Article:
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Africa, Forex

South Africa’s rand firmer after Ramaphosa’s speech

JOHANNESBURG (Reuters) – South Africa’s rand was firmer on Friday after President Cyril Ramaphosa set out brief plans to stimulate economic growth during his State of the Nation address, although his speech was short on specifics and timeframes.

At 0708 GMT the rand was 0.41% stronger at 14.8910 per dollar.

Ramaphosa acknowledged in an annual address to parliament on Thursday evening that growth had stalled, exacerbating high levels of unemployment and increasing hardship for millions of citizens.

He said that his government would shortly issue plans to procure more power and increase generating capacity outside struggling power utility Eskom.

Eskom supplies more than 90% of South Africa’s electricity but is struggling with high debts and power stations in need of refurbishment.

It has been forced to impose several rounds of severe power cuts in the past year that have dented the country’s economic growth.

The rand initially weakened after radical leftist party the Economic Freedom Fighters (EFF) delayed the start of Ramaphosa’s speech, Sanisha Packirisamy an Economist at Momentum Investments said.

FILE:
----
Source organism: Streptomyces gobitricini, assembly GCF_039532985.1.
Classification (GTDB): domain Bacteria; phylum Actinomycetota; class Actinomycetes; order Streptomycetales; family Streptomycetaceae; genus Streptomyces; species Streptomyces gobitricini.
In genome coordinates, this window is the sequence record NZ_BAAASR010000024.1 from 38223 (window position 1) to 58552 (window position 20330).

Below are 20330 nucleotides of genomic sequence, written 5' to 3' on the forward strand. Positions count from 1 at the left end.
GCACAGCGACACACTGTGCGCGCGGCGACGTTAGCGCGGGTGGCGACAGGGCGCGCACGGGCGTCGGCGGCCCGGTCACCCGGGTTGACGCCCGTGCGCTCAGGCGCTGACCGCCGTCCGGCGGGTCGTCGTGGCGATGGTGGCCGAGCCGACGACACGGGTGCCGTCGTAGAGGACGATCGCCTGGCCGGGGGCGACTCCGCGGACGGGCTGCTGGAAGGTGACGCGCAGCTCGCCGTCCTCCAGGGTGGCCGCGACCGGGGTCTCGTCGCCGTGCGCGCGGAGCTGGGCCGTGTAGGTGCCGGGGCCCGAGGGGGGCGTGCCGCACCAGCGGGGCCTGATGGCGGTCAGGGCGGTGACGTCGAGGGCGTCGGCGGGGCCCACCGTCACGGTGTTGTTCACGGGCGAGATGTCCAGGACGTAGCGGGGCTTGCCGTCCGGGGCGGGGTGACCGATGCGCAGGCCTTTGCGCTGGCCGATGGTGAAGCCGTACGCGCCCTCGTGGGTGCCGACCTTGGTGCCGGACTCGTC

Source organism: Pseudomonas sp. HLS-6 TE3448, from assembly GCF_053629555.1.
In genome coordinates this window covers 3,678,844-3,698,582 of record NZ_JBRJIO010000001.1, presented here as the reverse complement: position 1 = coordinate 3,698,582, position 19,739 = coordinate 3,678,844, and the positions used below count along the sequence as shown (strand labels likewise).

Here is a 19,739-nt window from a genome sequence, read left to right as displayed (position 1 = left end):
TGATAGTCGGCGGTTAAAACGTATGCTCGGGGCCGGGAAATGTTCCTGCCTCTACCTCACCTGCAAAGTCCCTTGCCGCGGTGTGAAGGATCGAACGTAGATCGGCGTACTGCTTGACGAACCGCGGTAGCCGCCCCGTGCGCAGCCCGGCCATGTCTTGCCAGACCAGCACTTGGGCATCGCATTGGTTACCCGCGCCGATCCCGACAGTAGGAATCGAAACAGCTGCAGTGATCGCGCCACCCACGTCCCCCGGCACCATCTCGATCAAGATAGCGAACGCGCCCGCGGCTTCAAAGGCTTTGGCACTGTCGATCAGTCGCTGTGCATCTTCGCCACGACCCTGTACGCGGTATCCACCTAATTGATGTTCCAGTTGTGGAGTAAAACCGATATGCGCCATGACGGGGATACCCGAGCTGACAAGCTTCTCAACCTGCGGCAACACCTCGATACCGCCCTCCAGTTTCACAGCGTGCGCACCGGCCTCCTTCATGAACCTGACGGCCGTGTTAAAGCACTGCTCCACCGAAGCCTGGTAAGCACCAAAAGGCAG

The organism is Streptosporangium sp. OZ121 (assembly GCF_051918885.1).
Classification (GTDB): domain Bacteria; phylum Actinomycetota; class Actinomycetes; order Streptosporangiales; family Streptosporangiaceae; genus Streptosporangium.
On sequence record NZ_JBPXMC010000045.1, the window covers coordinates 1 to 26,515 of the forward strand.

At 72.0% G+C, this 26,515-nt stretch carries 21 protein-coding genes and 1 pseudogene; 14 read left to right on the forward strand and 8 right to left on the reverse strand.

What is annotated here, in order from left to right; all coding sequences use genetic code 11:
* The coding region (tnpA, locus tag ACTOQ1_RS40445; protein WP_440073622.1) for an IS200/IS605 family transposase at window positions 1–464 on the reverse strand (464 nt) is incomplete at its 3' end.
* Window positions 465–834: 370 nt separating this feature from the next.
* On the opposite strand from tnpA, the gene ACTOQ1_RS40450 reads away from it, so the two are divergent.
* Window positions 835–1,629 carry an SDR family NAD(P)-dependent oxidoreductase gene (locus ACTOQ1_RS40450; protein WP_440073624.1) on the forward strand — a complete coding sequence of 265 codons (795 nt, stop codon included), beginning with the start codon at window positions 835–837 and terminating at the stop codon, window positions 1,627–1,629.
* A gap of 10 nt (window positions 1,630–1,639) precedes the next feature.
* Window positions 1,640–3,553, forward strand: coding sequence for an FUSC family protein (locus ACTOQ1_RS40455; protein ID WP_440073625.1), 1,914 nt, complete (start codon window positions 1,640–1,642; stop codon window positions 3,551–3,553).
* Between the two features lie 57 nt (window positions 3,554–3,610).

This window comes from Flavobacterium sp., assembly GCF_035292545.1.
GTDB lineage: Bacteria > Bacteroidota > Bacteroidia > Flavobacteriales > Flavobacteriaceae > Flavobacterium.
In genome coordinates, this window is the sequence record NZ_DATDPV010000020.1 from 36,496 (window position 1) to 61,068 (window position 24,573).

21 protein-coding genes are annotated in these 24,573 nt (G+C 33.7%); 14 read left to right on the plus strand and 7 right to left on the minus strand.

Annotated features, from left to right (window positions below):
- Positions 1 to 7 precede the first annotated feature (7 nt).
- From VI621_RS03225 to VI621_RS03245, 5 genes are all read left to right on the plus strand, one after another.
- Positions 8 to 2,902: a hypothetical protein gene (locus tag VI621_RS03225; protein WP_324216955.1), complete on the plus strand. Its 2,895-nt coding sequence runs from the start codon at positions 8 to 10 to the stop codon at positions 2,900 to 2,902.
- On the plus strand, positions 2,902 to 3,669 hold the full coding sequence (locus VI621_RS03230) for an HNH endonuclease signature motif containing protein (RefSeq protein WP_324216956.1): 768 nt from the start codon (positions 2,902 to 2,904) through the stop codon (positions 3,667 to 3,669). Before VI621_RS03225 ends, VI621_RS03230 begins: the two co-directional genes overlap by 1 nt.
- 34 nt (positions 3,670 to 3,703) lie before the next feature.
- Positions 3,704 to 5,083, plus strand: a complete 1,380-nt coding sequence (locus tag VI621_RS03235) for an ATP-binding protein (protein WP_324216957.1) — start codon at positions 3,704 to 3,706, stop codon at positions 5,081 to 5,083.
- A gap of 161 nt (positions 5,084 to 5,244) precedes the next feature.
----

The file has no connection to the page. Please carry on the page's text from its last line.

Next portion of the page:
However, it then firmed after announcements on renewable energy procurement and the release of broadband spectrum by the end of the year, she said.

“While the market is likely to react positively to the developments in the energy sector, there was a notable lack of detail around timelines,” Packirisamy added, however.

Peter Attard Montalto, head of capital markets research at Intellidex, shared the same sentiment, saying that much in Ramaphosa’s speech was a repetition of last year.

“In order to credibly press the accelerator, there clearly had to be specificity on policy issues,” he said in a note.

In the equities market, the Johannesburg All-Share index was flat in early trade at 57,825 points, while the top 40 index inched 0.04% lower to 52,038 points.

Bonds were flat, with the yield on benchmark 2030 paper at 7.985 basis points.

(Reporting by Nqobile Dludla; Editing by Jan Harvey)

Illustration photo of South African rand

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